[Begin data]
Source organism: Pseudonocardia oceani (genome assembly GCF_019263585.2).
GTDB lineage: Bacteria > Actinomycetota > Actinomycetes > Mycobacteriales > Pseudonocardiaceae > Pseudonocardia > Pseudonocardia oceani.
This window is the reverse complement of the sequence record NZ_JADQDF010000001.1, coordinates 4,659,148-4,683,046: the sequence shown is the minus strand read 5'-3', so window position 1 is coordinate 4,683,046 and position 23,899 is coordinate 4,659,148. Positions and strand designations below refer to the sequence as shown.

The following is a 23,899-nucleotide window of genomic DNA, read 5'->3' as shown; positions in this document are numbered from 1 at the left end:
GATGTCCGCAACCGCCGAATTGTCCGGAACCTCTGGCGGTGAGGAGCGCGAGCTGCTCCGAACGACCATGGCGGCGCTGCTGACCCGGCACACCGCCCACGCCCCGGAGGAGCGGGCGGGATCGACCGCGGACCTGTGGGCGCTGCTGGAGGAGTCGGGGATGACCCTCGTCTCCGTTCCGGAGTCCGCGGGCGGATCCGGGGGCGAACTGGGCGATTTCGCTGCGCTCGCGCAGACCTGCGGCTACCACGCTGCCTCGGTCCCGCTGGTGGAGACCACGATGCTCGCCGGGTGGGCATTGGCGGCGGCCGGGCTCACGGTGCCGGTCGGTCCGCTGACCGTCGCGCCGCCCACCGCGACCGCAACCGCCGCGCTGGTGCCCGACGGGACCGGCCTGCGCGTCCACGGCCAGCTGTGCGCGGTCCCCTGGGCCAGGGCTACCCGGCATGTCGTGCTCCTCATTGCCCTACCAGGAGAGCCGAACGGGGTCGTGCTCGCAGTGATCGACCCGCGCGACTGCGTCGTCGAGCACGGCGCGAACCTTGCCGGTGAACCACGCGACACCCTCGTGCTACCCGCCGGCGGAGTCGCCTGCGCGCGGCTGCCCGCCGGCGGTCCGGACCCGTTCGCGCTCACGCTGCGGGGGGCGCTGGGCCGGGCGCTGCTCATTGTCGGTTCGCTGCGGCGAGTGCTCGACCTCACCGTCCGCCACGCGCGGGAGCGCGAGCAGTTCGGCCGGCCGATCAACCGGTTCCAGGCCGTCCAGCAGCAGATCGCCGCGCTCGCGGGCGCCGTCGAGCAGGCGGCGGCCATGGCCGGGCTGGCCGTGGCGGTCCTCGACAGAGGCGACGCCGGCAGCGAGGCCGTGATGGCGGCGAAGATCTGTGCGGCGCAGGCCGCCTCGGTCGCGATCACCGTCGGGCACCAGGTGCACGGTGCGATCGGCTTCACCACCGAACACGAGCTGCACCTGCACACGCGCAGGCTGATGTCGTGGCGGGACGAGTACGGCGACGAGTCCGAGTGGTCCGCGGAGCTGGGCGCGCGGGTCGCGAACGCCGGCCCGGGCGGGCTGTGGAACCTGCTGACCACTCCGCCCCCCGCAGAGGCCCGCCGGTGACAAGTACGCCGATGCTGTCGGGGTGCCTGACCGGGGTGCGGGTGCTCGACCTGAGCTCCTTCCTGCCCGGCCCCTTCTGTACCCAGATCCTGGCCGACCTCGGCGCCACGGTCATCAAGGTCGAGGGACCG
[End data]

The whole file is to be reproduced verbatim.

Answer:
Source organism: Pseudonocardia oceani (genome assembly GCF_019263585.2).
GTDB lineage: Bacteria > Actinomycetota > Actinomycetes > Mycobacteriales > Pseudonocardiaceae > Pseudonocardia > Pseudonocardia oceani.
This window is the reverse complement of the sequence record NZ_JADQDF010000001.1, coordinates 4,659,148-4,683,046: the sequence shown is the minus strand read 5'-3', so window position 1 is coordinate 4,683,046 and position 23,899 is coordinate 4,659,148. Positions and strand designations below refer to the sequence as shown.

The following is a 23,899-nucleotide window of genomic DNA, read 5'->3' as shown; positions in this document are numbered from 1 at the left end:
GATGTCCGCAACCGCCGAATTGTCCGGAACCTCTGGCGGTGAGGAGCGCGAGCTGCTCCGAACGACCATGGCGGCGCTGCTGACCCGGCACACCGCCCACGCCCCGGAGGAGCGGGCGGGATCGACCGCGGACCTGTGGGCGCTGCTGGAGGAGTCGGGGATGACCCTCGTCTCCGTTCCGGAGTCCGCGGGCGGATCCGGGGGCGAACTGGGCGATTTCGCTGCGCTCGCGCAGACCTGCGGCTACCACGCTGCCTCGGTCCCGCTGGTGGAGACCACGATGCTCGCCGGGTGGGCATTGGCGGCGGCCGGGCTCACGGTGCCGGTCGGTCCGCTGACCGTCGCGCCGCCCACCGCGACCGCAACCGCCGCGCTGGTGCCCGACGGGACCGGCCTGCGCGTCCACGGCCAGCTGTGCGCGGTCCCCTGGGCCAGGGCTACCCGGCATGTCGTGCTCCTCATTGCCCTACCAGGAGAGCCGAACGGGGTCGTGCTCGCAGTGATCGACCCGCGCGACTGCGTCGTCGAGCACGGCGCGAACCTTGCCGGTGAACCACGCGACACCCTCGTGCTACCCGCCGGCGGAGTCGCCTGCGCGCGGCTGCCCGCCGGCGGTCCGGACCCGTTCGCGCTCACGCTGCGGGGGGCGCTGGGCCGGGCGCTGCTCATTGTCGGTTCGCTGCGGCGAGTGCTCGACCTCACCGTCCGCCACGCGCGGGAGCGCGAGCAGTTCGGCCGGCCGATCAACCGGTTCCAGGCCGTCCAGCAGCAGATCGCCGCGCTCGCGGGCGCCGTCGAGCAGGCGGCGGCCATGGCCGGGCTGGCCGTGGCGGTCCTCGACAGAGGCGACGCCGGCAGCGAGGCCGTGATGGCGGCGAAGATCTGTGCGGCGCAGGCCGCCTCGGTCGCGATCACCGTCGGGCACCAGGTGCACGGTGCGATCGGCTTCACCACCGAACACGAGCTGCACCTGCACACGCGCAGGCTGATGTCGTGGCGGGACGAGTACGGCGACGAGTCCGAGTGGTCCGCGGAGCTGGGCGCGCGGGTCGCGAACGCCGGCCCGGGCGGGCTGTGGAACCTGCTGACCACTCCGCCCCCCGCAGAGGCCCGCCGGTGACAAGTACGCCGATGCTGTCGGGGTGCCTGACCGGGGTGCGGGTGCTCGACCTGAGCTCCTTCCTGCCCGGCCCCTTCTGTACCCAGATCCTGGCCGACCTCGGCGCCACGGTCATCAAGGTCGAGGGACCG